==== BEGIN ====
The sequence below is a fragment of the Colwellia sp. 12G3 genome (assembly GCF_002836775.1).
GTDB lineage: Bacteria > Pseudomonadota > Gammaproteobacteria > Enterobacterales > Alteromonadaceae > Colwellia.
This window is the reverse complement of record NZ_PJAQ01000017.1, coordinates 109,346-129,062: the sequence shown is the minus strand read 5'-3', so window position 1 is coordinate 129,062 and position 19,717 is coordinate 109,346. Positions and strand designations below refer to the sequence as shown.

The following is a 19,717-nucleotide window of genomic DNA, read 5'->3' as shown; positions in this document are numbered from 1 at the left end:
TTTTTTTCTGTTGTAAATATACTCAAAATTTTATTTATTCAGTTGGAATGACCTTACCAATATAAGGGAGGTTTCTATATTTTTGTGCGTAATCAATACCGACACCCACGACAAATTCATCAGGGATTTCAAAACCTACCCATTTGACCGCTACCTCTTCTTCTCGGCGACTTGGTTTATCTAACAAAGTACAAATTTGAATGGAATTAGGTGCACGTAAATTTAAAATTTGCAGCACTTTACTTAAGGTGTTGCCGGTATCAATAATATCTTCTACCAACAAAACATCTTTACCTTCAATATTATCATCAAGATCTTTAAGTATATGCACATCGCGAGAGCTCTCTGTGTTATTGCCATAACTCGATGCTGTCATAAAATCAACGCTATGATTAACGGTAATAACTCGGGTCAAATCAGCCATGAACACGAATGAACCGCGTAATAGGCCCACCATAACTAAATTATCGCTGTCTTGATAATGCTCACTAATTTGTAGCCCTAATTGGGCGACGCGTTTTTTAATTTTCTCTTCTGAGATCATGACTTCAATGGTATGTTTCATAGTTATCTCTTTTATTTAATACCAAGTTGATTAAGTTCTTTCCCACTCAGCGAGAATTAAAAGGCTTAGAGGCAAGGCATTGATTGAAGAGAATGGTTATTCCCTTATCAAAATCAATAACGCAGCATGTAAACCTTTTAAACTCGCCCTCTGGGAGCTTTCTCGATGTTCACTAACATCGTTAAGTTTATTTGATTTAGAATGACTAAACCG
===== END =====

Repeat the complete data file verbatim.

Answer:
The sequence below is a fragment of the Colwellia sp. 12G3 genome (assembly GCF_002836775.1).
GTDB lineage: Bacteria > Pseudomonadota > Gammaproteobacteria > Enterobacterales > Alteromonadaceae > Colwellia.
This window is the reverse complement of record NZ_PJAQ01000017.1, coordinates 109,346-129,062: the sequence shown is the minus strand read 5'-3', so window position 1 is coordinate 129,062 and position 19,717 is coordinate 109,346. Positions and strand designations below refer to the sequence as shown.

The following is a 19,717-nucleotide window of genomic DNA, read 5'->3' as shown; positions in this document are numbered from 1 at the left end:
TTTTTTTCTGTTGTAAATATACTCAAAATTTTATTTATTCAGTTGGAATGACCTTACCAATATAAGGGAGGTTTCTATATTTTTGTGCGTAATCAATACCGACACCCACGACAAATTCATCAGGGATTTCAAAACCTACCCATTTGACCGCTACCTCTTCTTCTCGGCGACTTGGTTTATCTAACAAAGTACAAATTTGAATGGAATTAGGTGCACGTAAATTTAAAATTTGCAGCACTTTACTTAAGGTGTTGCCGGTATCAATAATATCTTCTACCAACAAAACATCTTTACCTTCAATATTATCATCAAGATCTTTAAGTATATGCACATCGCGAGAGCTCTCTGTGTTATTGCCATAACTCGATGCTGTCATAAAATCAACGCTATGATTAACGGTAATAACTCGGGTCAAATCAGCCATGAACACGAATGAACCGCGTAATAGGCCCACCATAACTAAATTATCGCTGTCTTGATAATGCTCACTAATTTGTAGCCCTAATTGGGCGACGCGTTTTTTAATTTTCTCTTCTGAGATCATGACTTCAATGGTATGTTTCATAGTTATCTCTTTTATTTAATACCAAGTTGATTAAGTTCTTTCCCACTCAGCGAGAATTAAAAGGCTTAGAGGCAAGGCATTGATTGAAGAGAATGGTTATTCCCTTATCAAAATCAATAACGCAGCATGTAAACCTTTTAAACTCGCCCTCTGGGAGCTTTCTCGATGTTCACTAACATCGTTAAGTTTATTTGATTTAGAATGACTAAACCG